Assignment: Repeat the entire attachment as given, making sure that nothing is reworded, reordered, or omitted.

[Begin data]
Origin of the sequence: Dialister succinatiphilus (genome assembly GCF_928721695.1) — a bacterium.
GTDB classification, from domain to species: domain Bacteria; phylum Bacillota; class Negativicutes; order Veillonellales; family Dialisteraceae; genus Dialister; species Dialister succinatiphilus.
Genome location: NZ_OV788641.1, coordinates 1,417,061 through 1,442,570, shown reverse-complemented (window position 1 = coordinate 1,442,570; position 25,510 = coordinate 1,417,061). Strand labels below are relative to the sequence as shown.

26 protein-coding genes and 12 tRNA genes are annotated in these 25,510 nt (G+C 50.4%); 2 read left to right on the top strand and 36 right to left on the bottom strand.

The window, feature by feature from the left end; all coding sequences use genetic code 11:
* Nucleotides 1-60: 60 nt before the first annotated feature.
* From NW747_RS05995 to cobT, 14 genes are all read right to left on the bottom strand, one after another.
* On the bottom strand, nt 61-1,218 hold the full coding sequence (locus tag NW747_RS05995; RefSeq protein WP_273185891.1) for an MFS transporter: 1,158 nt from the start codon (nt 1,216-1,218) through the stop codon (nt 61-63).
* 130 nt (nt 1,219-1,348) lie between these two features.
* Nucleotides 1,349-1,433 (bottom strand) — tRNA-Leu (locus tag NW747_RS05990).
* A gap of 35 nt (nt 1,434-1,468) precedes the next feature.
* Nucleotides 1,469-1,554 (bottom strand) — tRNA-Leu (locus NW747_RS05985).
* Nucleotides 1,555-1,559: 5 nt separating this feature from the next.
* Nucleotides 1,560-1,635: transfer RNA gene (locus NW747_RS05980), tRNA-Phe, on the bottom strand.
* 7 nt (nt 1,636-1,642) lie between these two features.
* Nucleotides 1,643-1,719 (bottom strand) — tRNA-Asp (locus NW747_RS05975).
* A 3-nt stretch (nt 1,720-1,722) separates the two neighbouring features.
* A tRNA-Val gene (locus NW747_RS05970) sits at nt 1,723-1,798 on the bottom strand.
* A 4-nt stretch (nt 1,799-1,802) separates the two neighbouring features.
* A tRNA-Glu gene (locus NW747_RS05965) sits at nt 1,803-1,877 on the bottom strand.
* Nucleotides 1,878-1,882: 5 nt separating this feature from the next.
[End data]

Origin of the sequence: Dialister succinatiphilus (genome assembly GCF_928721695.1) — a bacterium.
GTDB classification, from domain to species: domain Bacteria; phylum Bacillota; class Negativicutes; order Veillonellales; family Dialisteraceae; genus Dialister; species Dialister succinatiphilus.
Genome location: NZ_OV788641.1, coordinates 1,417,061 through 1,442,570, shown reverse-complemented (window position 1 = coordinate 1,442,570; position 25,510 = coordinate 1,417,061). Strand labels below are relative to the sequence as shown.

26 protein-coding genes and 12 tRNA genes are annotated in these 25,510 nt (G+C 50.4%); 2 read left to right on the top strand and 36 right to left on the bottom strand.

The window, feature by feature from the left end; all coding sequences use genetic code 11:
* Nucleotides 1-60: 60 nt before the first annotated feature.
* From NW747_RS05995 to cobT, 14 genes are all read right to left on the bottom strand, one after another.
* On the bottom strand, nt 61-1,218 hold the full coding sequence (locus tag NW747_RS05995; RefSeq protein WP_273185891.1) for an MFS transporter: 1,158 nt from the start codon (nt 1,216-1,218) through the stop codon (nt 61-63).
* 130 nt (nt 1,219-1,348) lie between these two features.
* Nucleotides 1,349-1,433 (bottom strand) — tRNA-Leu (locus tag NW747_RS05990).
* A gap of 35 nt (nt 1,434-1,468) precedes the next feature.
* Nucleotides 1,469-1,554 (bottom strand) — tRNA-Leu (locus NW747_RS05985).
* Nucleotides 1,555-1,559: 5 nt separating this feature from the next.
* Nucleotides 1,560-1,635: transfer RNA gene (locus NW747_RS05980), tRNA-Phe, on the bottom strand.
* 7 nt (nt 1,636-1,642) lie between these two features.
* Nucleotides 1,643-1,719 (bottom strand) — tRNA-Asp (locus NW747_RS05975).
* A 3-nt stretch (nt 1,720-1,722) separates the two neighbouring features.
* A tRNA-Val gene (locus NW747_RS05970) sits at nt 1,723-1,798 on the bottom strand.
* A 4-nt stretch (nt 1,799-1,802) separates the two neighbouring features.
* A tRNA-Glu gene (locus NW747_RS05965) sits at nt 1,803-1,877 on the bottom strand.
* Nucleotides 1,878-1,882: 5 nt separating this feature from the next.